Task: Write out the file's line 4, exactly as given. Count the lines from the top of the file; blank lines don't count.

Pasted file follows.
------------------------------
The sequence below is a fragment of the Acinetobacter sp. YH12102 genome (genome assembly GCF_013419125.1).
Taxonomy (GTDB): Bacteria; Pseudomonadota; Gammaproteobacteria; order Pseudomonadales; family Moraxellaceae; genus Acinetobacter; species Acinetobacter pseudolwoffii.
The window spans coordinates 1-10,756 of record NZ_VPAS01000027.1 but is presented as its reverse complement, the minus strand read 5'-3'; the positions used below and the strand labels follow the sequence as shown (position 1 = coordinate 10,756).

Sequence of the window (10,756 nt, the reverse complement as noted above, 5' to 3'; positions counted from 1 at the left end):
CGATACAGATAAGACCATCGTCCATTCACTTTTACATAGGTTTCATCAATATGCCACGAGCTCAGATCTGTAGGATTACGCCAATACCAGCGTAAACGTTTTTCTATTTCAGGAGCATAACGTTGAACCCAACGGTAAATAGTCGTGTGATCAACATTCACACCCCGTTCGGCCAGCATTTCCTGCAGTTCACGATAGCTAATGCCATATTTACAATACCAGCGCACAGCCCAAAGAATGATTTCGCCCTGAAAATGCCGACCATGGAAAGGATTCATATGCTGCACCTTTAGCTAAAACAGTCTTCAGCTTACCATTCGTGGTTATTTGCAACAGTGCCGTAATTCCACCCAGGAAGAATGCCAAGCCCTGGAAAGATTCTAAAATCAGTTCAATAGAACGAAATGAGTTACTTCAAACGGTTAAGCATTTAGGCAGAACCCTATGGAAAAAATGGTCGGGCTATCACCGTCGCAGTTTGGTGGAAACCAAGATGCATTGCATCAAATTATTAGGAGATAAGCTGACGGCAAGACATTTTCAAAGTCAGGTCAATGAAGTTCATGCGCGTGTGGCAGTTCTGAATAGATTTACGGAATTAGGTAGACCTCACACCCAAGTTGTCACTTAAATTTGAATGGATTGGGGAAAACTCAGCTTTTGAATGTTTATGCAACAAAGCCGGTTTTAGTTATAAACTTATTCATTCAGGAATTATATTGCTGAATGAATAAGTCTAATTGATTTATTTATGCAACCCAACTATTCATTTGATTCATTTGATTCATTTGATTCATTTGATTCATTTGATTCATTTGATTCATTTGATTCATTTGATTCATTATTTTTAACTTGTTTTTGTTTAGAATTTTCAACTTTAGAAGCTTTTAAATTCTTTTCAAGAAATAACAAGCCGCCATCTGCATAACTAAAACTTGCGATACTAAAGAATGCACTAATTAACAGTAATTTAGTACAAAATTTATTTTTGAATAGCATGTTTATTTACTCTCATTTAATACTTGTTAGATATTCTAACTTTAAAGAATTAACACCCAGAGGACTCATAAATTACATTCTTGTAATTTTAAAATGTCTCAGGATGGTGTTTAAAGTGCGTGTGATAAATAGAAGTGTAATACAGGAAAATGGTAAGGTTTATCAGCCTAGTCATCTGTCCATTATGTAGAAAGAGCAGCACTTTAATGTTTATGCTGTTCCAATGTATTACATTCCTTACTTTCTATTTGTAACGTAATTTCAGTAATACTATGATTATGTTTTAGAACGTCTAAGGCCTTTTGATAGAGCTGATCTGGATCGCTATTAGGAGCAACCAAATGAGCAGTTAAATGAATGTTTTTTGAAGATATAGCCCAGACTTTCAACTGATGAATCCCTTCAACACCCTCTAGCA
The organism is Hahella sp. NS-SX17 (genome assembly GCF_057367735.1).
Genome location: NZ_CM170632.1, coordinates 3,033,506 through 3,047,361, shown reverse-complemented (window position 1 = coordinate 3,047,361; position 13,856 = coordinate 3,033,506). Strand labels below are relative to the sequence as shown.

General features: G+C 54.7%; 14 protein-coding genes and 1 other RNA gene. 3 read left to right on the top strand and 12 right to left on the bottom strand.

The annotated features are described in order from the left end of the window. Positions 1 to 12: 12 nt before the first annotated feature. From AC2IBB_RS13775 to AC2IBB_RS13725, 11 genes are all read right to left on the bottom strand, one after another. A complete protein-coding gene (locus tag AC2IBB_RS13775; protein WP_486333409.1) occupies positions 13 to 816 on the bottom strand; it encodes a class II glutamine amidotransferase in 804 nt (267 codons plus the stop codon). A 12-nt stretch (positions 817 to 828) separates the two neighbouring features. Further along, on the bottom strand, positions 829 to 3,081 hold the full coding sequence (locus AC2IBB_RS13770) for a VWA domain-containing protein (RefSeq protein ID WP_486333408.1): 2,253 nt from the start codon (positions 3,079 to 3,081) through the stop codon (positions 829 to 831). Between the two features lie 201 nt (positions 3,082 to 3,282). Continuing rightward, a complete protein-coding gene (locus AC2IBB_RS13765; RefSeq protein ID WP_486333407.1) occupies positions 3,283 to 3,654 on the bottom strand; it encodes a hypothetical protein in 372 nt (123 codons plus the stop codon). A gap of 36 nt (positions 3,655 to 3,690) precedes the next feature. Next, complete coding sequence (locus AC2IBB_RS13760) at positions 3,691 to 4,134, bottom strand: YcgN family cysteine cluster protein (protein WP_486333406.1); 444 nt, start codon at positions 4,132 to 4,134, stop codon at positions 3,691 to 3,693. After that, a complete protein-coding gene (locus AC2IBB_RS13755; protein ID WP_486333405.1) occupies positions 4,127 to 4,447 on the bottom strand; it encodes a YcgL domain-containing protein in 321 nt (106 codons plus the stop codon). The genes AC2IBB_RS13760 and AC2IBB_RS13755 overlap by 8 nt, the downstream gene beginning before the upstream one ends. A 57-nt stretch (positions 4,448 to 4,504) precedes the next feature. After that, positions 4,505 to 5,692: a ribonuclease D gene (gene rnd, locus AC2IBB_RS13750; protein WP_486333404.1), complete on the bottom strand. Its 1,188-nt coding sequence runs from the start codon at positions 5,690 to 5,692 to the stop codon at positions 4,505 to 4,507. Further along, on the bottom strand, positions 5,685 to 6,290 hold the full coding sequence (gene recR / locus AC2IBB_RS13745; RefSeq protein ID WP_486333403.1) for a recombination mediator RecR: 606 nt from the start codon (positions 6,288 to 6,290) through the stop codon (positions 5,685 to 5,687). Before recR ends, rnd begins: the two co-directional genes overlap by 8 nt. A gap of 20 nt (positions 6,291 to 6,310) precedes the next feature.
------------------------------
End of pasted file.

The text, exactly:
Sequence of the window (10,756 nt, the reverse complement as noted above, 5' to 3'; positions counted from 1 at the left end):